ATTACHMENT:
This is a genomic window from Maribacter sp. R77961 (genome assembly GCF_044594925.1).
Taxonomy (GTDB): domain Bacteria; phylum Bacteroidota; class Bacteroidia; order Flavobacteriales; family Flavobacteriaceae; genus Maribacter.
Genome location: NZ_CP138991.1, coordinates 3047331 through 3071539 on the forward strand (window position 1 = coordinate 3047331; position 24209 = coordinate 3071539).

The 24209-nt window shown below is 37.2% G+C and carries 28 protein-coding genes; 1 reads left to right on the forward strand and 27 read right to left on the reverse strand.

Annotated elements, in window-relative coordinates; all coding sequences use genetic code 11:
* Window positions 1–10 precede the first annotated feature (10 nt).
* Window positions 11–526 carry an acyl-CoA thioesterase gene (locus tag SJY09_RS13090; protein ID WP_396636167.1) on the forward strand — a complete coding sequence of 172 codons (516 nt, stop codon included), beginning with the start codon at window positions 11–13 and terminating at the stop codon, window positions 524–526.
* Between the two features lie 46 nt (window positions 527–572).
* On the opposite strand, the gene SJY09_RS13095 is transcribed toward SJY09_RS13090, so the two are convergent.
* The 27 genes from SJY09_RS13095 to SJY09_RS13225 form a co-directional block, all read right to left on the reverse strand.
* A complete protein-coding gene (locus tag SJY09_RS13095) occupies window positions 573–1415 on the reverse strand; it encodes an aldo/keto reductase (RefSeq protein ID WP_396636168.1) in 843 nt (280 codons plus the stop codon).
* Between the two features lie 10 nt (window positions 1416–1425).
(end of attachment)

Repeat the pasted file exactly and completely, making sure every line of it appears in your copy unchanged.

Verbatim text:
This is a genomic window from Maribacter sp. R77961 (genome assembly GCF_044594925.1).
Taxonomy (GTDB): domain Bacteria; phylum Bacteroidota; class Bacteroidia; order Flavobacteriales; family Flavobacteriaceae; genus Maribacter.
Genome location: NZ_CP138991.1, coordinates 3047331 through 3071539 on the forward strand (window position 1 = coordinate 3047331; position 24209 = coordinate 3071539).

The 24209-nt window shown below is 37.2% G+C and carries 28 protein-coding genes; 1 reads left to right on the forward strand and 27 read right to left on the reverse strand.

Annotated elements, in window-relative coordinates; all coding sequences use genetic code 11:
* Window positions 1–10 precede the first annotated feature (10 nt).
* Window positions 11–526 carry an acyl-CoA thioesterase gene (locus tag SJY09_RS13090; protein ID WP_396636167.1) on the forward strand — a complete coding sequence of 172 codons (516 nt, stop codon included), beginning with the start codon at window positions 11–13 and terminating at the stop codon, window positions 524–526.
* Between the two features lie 46 nt (window positions 527–572).
* On the opposite strand, the gene SJY09_RS13095 is transcribed toward SJY09_RS13090, so the two are convergent.
* The 27 genes from SJY09_RS13095 to SJY09_RS13225 form a co-directional block, all read right to left on the reverse strand.
* A complete protein-coding gene (locus tag SJY09_RS13095) occupies window positions 573–1415 on the reverse strand; it encodes an aldo/keto reductase (RefSeq protein ID WP_396636168.1) in 843 nt (280 codons plus the stop codon).
* Between the two features lie 10 nt (window positions 1416–1425).